Acknowledging the breadth of the gravel spectrum, French tyre brand Hutchinson, has released an off-road tyre designed for “muddy woodland trails to super technical rocky descents”, whilst seeking not to sacrifice the “fast rolling speed” Hutchinson claims its tyres are renowned for.
The tread pattern is said to have drawn inspiration from Hutchinson’s Black Mamba cross-country MTB tyre for a “more secure feel through the most technical of routes”. To boost its clag-coping abilities, all but the most important tread blocks have been removed in order to provide as much mud clearance as possible.
Sure enough, the shoulder knobs are much more aggressive than you generally see on a gravel tyre, with large gaps between them and the central knobs. Down the middle of the tyre, though, the tread becomes much more tightly packed – indicative of Hutchinson’s desire to help the rolling speed on tarmac and hard packed sections for trail.
Along similar lines, the shoulder knobs benefit from a softer and tackier rubber, for better grip on unyielding surfaces which the tread can’t dig in to, whilst the centre tread is given a harder wearing compound.
The Tundra is available in both Tan Wall & Black versions. The 700x40 edition weighs in at a claimed 490g with the 700x45 sizes weighing a claimed 580g (ours were only 522g). Pricing stands at £49.95 for the Tan Wall tyres, whilst the Black Walls are £39.95. More information can be found over at Hutchinson's website (opens in new tab) here.
Is the Hutchinson Tundra the solution for muddy gravel riding?
There are dozens and dozens of gravel tyres on the market and finding a set to suit the riding conditions of a UK summer isn’t a difficult task. Through the winter, when those hard and dusty trails turn into a boggy slop, there simply aren’t a lot of good options.
Most gravel tyres are designed for dry and dusty conditions, only very few are designed for mud and those that are either don’t take the design far enough for a UK winter or have their own specific limitations.
The Schwalbe Ultrabites, for example, are one of the most aggressive gravel tyres out there, but the horizontally oriented knobs – although great for climbing and straight-line grip – don’t offer much help with off-camber trails or corners.
There’s the option to fit a set of cyclocross tyres, and these do work well in terms of their grip and control, but being only 33mm wide, it’s so easy to ding a rim on any roots or rocky sections. Tyre inserts do help somewhat, but it’s a sticking plaster rather than a solution – wider tyres with a greater volume of air are what’s really needed.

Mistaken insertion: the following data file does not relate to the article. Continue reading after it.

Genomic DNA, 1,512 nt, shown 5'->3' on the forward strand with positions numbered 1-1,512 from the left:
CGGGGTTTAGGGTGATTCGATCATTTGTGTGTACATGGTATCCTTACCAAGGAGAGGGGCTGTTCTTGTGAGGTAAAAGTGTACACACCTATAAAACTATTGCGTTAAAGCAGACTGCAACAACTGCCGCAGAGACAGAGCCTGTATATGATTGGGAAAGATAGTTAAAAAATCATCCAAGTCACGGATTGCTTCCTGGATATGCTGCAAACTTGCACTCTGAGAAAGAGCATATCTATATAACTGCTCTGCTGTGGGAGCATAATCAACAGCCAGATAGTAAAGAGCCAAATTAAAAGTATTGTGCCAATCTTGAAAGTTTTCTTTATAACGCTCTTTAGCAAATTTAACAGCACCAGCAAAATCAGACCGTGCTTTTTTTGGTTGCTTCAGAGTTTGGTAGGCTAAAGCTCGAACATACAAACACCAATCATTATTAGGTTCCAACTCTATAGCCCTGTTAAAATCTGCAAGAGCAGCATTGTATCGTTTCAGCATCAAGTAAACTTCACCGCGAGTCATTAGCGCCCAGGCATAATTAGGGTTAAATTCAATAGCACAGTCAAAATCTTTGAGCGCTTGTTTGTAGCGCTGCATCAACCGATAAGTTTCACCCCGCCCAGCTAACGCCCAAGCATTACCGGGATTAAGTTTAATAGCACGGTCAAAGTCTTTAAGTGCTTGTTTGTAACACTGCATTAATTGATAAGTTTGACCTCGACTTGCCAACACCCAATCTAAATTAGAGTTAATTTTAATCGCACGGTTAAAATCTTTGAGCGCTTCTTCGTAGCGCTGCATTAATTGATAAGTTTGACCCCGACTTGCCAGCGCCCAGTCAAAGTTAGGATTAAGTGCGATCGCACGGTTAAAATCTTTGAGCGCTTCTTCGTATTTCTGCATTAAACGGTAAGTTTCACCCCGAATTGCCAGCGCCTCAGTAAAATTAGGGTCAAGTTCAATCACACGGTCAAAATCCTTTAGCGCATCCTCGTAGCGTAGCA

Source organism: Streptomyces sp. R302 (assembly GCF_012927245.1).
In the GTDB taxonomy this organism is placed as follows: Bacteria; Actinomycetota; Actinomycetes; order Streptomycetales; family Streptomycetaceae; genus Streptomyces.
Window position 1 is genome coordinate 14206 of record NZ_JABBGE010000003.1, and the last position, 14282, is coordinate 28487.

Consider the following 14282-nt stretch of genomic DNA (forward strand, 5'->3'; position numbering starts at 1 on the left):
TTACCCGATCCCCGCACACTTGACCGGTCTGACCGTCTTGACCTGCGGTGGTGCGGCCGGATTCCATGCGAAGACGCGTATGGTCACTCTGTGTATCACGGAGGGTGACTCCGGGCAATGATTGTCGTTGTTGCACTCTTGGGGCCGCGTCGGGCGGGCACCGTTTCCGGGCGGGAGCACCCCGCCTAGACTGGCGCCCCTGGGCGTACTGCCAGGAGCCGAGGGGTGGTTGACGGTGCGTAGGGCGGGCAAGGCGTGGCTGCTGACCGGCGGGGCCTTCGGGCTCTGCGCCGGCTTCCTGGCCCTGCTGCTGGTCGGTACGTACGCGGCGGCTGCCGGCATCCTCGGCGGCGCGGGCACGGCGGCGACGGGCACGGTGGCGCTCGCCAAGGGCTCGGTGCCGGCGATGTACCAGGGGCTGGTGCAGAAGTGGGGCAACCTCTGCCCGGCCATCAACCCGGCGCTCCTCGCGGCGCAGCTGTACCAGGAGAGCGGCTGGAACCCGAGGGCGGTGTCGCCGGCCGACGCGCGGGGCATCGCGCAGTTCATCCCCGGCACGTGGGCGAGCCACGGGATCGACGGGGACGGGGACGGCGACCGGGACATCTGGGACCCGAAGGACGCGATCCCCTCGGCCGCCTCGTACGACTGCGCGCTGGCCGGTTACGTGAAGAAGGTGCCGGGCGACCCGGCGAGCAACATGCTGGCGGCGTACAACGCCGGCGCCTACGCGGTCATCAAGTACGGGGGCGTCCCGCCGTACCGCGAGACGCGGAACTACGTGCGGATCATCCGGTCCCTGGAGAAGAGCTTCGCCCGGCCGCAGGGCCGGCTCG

But going the other way and trying to fit MTB mud tyres to a gravel bike isn’t straightforward either – most brands have stopped selling mud tyres in widths that could be coaxed into most gravel frames.
So do the Hutchinson tyres look promising?
Over on the bottom right we have the Specialized Hillbilly, my go-to MTB mud tyre. The large, square blocks provide ample grip both in a straight line and laterally. Of course, you’re still going to slip and slide in the proper mud, but they give a lot more control than more tightly spaced tyres which just become clogged up with mud and effectively become a slick. You can see a similar design in Hutchinson’s DZO MTB tyre in the top left.
Striking a bit more of a balance between rolling speed and grip are the Schwalbe X-One Bites and the Specialized Terra Pro, another two personal favourites. Both of these have shorter knobs than the Hillbillys, but thanks to their open tread patterns, they still provide great levels of grip.
The super soft compound of those two CX tyres means they’re not especially fun to ride on the road. They’re very fast – Ultrabites actually feel faster – and it just feels like you’re quickly wearing them out as you ride along. It feels much nicer riding them on soft, squishy earth
Although simply just supersizing those to 45mm widths would work for some people, it would make sense to strike a little bit more of a balance for tarmac sections and hard pack trails.
I haven’t yet had the chance to try out the Tundras in the mud – and having just come into a period of wall-to-wall sunshine, my opportunities to before November comes round are quickly running out. Launching a mud tyre at the start of spring is a curious choice.
So, fingers crossed for a wash-out April and a more timely review...?
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After winning the 2019 National Single-Speed Cross-Country Mountain Biking Championships and claiming the plushie unicorn (true story), Stefan swapped the flat-bars for drop-bars and has never looked back.
But his favourite rides are multiday bikepacking trips, with all the huge amount of cycling tech and long days spent exploring new roads and trails - as well as histories and cultures. Most recently, he’s spent two weeks riding from Budapest into the mountains of Slovakia.
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